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Deploying on Databricks

Databricks is a standard platform for data scientists and big data engineers. It can provide a web-based development environment connected to your data source within your cloud provider. Nevertheless, Databricks does not provide a direct path to developing a web application. This documentation will show you how to adapt your infrastructure so that you can create a Taipy application in your Databricks environment.


Taipy is currently only available with Databricks Standard runtimes.


We recommend using Databricks deployments for testing or demonstration purposes only.

In the current section, we consider the following as prerequisites:

  • Knowledge of Databricks.
  • Knowledge of SSH.
  • A Databricks cluster in operation.
  • A Linux-based machine that can communicate with your local machine and Databricks.
  • Running a Taipy application


If you don't have a Linux-based machine, you can use a cloud provider like Microsoft Azure to create one.

Running your application on Databricks

The first step consists in running your Taipy application on Databricks.
Let's consider the following application:

import taipy as tp

if __name__ == "__main__":
    gui = tp.Gui(page="# Getting started with *Taipy*")
    rest = tp.Rest(), rest, title="Taipy application")

Connect to Databricks and run the previous code in a Databricks Notebook. You should obtain an output similar to the following:

[2023-06-12 17:17:25,611][Taipy][INFO] Running in 'single_client' mode in notebook environment
INFO:Taipy:Running in 'single_client' mode in notebook environment
[2023-06-12 17:17:25,912][Taipy][INFO]  * Server starting on
INFO:Taipy: * Server starting on

As you can see on the output, the Taipy application is running on Databricks and listening on localhost (, which is not accessible from your browser. The next section shows you how to expose your application.

Exposing your application

Here is the global architecture of the solution. Global architecture

Since we can't connect to Databricks directly, we'll use an SSH tunnel between a proxy machine and the Databricks machine, enabling them to communicate. We'll also install Nginx on the Linux-based machine to route the request from your browser to your application.

In the end, the browser sends a request to Nginx on the Linux-based machine; Nginx will redirect this request to the SSH tunnel, which will redirect to the Taipy application.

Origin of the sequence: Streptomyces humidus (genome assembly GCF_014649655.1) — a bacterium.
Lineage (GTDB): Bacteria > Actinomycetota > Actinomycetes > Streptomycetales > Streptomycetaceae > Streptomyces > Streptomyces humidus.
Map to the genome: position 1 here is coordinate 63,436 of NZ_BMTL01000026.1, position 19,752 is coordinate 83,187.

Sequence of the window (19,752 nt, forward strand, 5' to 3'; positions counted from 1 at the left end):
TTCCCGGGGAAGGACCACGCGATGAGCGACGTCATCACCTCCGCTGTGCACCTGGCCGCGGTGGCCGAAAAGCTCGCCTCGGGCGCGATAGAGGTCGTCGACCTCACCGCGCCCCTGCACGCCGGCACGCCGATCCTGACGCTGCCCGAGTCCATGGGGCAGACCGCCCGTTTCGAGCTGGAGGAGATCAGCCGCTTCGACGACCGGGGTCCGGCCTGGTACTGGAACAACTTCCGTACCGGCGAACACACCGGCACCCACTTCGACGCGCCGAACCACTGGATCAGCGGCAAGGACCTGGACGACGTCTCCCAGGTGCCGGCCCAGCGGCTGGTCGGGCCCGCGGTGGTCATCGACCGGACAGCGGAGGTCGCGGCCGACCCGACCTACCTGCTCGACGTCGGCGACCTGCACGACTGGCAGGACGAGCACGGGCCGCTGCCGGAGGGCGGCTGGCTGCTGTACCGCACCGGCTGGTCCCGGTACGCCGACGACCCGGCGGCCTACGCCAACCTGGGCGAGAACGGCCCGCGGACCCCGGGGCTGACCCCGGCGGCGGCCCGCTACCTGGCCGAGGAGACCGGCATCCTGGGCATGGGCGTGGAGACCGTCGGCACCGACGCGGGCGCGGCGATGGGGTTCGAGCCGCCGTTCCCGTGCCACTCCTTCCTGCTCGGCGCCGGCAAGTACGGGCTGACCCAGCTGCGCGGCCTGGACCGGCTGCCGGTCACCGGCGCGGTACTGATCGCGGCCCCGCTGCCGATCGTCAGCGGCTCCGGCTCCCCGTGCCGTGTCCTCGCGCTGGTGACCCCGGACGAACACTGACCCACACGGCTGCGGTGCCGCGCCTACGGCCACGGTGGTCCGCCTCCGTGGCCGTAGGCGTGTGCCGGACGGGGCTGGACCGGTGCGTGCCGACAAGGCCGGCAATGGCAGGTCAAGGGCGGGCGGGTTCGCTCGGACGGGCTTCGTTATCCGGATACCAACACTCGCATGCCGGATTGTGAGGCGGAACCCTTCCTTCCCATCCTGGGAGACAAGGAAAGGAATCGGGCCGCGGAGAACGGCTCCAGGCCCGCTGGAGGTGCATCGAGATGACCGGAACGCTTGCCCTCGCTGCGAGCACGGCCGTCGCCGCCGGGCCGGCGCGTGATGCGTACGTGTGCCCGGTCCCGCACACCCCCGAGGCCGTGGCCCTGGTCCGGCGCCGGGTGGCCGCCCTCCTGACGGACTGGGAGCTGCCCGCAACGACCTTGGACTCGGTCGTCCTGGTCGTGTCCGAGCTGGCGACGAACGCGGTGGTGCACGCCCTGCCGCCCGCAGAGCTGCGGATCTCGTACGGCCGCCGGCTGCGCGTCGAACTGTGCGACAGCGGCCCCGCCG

Here is the technical architecture of the solution: Technical architecture


The Linux-based machine should be accessible from your network and from Databricks.

1- Configure the proxy using Nginx

We'll install and configure Nginx on the Linux-based machine to enable browser-based communication. Once configured, Nginx will redirect all incoming requests from the default HTTP port (80) to port 8080.

First, install Nginx. Then onfigure the redirection by copying the following content in /etc/nginx/sites-enabled/default:

server {
    listen 80;
    location / {
        proxy_pass http://localhost:8080;

        proxy_read_timeout          36000s;
        proxy_http_version          1.1;
        proxy_set_header            Upgrade $http_upgrade;
        proxy_set_header            Connection $connection_upgrade;
        proxy_set_header            Host $host;
        proxy_request_buffering     off;

And restart Nginx: systemctl restart nginx.

2 - Connect Databricks to the proxy machine

Open Databricks in a first tab, and press "Compute" and select your cluster.


Go to the "Apps" panel and select "Web Terminal". It opens a new tab with a shell.


In this shell, enter the following command, replacing username and machine-ip with your values: ssh -R 8080: <username>@<machine-ip>


If your SSH authentication is based on certificates, remember to upload them on Databricks.

You are now on the Linux-based machine, and the communication is verified. You may notice the option -R 8080: This option starts port forwarding from the machine to Databricks. Specifically, it forwards all packets from port 8080 to port 5000 on your Databricks notebook.

Running curl localhost:8080 should get your application's output while running on your Databricks notebook!


3 - Access your application

While your first Databricks tab is open, you should be able to access your application. On another tab of your browser, make sure you can access the application at http://<machine-ip>